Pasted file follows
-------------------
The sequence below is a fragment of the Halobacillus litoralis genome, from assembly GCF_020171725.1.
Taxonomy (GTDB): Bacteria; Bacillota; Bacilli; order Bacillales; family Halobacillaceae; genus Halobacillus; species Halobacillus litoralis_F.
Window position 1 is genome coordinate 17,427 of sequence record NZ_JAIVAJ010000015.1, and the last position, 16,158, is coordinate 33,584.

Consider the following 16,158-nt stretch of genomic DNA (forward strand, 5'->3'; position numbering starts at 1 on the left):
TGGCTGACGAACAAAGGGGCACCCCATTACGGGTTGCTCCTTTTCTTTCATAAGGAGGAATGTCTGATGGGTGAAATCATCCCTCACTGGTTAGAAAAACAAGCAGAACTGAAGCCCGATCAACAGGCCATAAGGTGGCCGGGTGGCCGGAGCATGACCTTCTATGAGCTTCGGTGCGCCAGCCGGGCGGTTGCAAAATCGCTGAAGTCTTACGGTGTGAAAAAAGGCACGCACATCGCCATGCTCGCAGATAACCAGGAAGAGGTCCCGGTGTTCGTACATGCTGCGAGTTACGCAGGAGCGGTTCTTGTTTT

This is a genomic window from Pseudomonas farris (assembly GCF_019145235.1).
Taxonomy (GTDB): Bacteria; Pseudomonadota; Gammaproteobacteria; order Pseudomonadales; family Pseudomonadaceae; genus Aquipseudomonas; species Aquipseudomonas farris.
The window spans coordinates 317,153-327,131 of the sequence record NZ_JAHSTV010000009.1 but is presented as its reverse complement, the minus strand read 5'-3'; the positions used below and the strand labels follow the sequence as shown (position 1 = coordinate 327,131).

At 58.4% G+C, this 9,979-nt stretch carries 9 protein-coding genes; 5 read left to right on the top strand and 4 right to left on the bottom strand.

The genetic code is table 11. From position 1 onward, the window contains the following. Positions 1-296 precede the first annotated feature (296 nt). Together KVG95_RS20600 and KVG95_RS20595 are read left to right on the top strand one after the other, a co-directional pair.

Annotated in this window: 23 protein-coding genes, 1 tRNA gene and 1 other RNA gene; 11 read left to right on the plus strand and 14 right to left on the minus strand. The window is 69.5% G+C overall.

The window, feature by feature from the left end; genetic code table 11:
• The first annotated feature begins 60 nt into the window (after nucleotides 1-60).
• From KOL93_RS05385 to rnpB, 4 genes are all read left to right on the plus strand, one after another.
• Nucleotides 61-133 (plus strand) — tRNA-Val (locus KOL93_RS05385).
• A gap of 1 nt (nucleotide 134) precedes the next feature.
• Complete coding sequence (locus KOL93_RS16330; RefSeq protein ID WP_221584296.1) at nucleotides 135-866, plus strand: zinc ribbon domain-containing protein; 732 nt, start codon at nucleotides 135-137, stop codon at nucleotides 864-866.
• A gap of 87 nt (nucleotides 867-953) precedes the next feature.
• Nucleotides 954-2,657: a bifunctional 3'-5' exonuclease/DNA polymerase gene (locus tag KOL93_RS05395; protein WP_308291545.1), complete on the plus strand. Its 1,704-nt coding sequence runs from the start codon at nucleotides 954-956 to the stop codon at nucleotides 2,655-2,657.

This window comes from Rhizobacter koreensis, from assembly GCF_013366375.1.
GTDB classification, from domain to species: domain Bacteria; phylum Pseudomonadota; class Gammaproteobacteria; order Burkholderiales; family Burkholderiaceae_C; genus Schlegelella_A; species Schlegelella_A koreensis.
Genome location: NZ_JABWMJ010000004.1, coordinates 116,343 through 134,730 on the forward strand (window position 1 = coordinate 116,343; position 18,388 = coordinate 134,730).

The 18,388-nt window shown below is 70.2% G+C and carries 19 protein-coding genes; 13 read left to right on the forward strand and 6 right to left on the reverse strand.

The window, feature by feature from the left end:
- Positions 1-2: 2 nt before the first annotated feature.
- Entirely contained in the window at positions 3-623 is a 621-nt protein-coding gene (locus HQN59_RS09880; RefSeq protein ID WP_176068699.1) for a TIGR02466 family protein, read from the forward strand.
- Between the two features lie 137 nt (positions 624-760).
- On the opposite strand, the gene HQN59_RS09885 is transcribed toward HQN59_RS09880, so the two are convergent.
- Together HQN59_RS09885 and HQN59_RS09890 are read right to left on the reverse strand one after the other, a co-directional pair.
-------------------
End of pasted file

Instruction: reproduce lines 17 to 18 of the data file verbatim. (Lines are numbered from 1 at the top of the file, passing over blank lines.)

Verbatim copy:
• Complete coding sequence (locus KOL93_RS16330; RefSeq protein ID WP_221584296.1) at nucleotides 135-866, plus strand: zinc ribbon domain-containing protein; 732 nt, start codon at nucleotides 135-137, stop codon at nucleotides 864-866.
• A gap of 87 nt (nucleotides 867-953) precedes the next feature.